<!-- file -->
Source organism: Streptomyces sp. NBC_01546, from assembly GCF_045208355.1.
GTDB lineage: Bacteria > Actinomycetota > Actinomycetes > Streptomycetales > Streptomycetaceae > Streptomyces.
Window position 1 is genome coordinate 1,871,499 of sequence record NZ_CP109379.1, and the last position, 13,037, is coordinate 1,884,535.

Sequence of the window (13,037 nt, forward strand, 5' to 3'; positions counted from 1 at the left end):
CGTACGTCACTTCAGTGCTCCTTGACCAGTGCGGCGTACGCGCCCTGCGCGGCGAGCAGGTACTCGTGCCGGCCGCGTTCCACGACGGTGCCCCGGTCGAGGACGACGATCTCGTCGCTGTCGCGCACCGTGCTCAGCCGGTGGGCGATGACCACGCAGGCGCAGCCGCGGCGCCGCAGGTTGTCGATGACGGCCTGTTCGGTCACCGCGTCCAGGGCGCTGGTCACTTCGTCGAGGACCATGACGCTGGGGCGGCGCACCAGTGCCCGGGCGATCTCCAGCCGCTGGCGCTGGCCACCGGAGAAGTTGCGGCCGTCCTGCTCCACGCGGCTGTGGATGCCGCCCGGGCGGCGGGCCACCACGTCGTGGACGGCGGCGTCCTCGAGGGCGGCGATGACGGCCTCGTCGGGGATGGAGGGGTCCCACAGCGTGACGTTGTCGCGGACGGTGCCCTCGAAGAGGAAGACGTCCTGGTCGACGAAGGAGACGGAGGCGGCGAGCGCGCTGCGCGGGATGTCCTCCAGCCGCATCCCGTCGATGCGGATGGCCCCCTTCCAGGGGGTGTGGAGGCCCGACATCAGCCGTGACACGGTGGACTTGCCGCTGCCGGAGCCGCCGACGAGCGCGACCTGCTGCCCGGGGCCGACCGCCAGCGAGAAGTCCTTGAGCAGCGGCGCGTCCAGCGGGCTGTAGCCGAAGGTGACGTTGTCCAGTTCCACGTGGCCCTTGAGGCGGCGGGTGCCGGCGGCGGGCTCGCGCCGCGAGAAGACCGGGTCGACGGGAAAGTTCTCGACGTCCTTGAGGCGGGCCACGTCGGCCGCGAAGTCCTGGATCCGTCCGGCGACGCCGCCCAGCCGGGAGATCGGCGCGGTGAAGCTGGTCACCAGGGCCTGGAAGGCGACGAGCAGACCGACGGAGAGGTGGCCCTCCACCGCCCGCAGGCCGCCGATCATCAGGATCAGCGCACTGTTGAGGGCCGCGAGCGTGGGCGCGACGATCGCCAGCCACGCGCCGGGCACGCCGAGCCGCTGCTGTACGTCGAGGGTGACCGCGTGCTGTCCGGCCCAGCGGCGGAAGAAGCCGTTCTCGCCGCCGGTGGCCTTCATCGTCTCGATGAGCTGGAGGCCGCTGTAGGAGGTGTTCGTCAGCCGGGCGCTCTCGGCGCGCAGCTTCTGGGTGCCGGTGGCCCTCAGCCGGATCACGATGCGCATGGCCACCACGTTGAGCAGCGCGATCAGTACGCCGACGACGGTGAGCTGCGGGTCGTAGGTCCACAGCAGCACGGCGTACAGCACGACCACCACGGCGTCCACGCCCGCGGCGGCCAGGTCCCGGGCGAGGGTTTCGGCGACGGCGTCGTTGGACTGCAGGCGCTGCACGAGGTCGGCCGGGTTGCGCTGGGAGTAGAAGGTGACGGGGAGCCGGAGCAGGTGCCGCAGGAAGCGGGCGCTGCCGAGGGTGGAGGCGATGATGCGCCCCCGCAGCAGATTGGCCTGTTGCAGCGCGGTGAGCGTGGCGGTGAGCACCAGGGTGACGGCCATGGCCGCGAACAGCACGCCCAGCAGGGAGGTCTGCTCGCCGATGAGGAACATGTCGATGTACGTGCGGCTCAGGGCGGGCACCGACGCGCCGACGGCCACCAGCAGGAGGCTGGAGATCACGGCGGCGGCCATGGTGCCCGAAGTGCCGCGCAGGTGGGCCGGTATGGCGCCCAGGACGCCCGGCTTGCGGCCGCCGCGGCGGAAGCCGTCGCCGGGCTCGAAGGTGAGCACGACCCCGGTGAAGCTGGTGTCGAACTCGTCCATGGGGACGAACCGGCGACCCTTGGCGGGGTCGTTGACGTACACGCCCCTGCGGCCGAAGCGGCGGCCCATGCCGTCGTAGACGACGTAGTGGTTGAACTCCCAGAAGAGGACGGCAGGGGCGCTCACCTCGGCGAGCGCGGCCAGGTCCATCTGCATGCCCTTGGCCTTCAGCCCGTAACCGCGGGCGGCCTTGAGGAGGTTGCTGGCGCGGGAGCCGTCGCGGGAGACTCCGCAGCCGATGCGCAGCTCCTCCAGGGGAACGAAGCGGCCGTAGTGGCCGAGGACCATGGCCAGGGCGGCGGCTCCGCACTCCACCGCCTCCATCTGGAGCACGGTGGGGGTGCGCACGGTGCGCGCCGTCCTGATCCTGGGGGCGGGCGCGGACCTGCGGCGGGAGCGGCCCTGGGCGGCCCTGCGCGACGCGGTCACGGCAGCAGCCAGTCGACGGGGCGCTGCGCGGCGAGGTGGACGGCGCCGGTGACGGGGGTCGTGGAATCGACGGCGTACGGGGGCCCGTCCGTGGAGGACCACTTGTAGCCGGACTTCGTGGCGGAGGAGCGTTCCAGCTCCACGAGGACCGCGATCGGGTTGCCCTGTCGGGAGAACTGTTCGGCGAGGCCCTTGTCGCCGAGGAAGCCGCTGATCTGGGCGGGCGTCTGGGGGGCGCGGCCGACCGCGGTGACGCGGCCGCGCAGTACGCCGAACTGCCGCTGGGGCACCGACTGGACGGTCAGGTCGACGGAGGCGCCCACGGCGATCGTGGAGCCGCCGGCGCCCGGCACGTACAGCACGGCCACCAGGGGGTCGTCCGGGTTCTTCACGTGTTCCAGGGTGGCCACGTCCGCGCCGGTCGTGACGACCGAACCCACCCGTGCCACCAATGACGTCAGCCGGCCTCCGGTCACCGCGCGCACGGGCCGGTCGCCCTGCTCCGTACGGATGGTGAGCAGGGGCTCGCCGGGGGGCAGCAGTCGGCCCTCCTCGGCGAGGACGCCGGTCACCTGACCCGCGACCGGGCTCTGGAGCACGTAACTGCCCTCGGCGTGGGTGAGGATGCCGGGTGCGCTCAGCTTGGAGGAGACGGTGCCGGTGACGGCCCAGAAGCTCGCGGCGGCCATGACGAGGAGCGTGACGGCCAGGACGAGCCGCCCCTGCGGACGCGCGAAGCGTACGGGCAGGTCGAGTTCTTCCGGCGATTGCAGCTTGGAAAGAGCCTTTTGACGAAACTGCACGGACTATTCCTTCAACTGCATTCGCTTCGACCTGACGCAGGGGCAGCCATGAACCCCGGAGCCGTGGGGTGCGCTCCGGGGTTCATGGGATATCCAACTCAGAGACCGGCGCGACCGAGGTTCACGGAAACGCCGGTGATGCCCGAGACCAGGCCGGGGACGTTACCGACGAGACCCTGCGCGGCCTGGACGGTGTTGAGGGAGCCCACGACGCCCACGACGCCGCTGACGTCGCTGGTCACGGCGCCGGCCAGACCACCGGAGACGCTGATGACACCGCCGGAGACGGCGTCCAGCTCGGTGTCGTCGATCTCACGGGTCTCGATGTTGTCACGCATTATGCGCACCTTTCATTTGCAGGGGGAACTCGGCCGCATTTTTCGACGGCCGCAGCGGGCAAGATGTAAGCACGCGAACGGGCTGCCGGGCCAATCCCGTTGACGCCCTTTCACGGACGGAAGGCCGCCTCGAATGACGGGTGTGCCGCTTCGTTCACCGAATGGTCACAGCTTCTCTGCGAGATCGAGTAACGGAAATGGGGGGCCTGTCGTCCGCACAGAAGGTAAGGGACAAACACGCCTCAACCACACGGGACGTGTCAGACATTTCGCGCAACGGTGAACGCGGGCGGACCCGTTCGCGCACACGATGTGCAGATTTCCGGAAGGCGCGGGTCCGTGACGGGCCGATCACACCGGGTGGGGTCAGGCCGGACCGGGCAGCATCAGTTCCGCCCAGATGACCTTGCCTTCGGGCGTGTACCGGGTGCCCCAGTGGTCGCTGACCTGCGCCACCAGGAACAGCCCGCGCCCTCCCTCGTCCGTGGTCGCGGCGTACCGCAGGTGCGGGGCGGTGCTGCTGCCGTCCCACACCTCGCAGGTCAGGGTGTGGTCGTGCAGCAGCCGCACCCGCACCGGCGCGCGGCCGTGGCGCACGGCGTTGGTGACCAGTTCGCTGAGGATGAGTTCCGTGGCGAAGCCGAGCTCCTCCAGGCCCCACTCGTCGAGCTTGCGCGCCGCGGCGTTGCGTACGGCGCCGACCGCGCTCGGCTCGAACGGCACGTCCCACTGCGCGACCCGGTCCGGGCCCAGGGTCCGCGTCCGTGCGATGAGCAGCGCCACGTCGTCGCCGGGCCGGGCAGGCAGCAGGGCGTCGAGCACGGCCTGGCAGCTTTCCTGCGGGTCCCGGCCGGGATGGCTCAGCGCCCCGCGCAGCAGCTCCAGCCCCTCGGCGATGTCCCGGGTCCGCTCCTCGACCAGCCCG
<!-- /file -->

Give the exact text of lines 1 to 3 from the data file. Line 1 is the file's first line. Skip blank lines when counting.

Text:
Source organism: Streptomyces sp. NBC_01546, from assembly GCF_045208355.1.
GTDB lineage: Bacteria > Actinomycetota > Actinomycetes > Streptomycetales > Streptomycetaceae > Streptomyces.
Window position 1 is genome coordinate 1,871,499 of sequence record NZ_CP109379.1, and the last position, 13,037, is coordinate 1,884,535.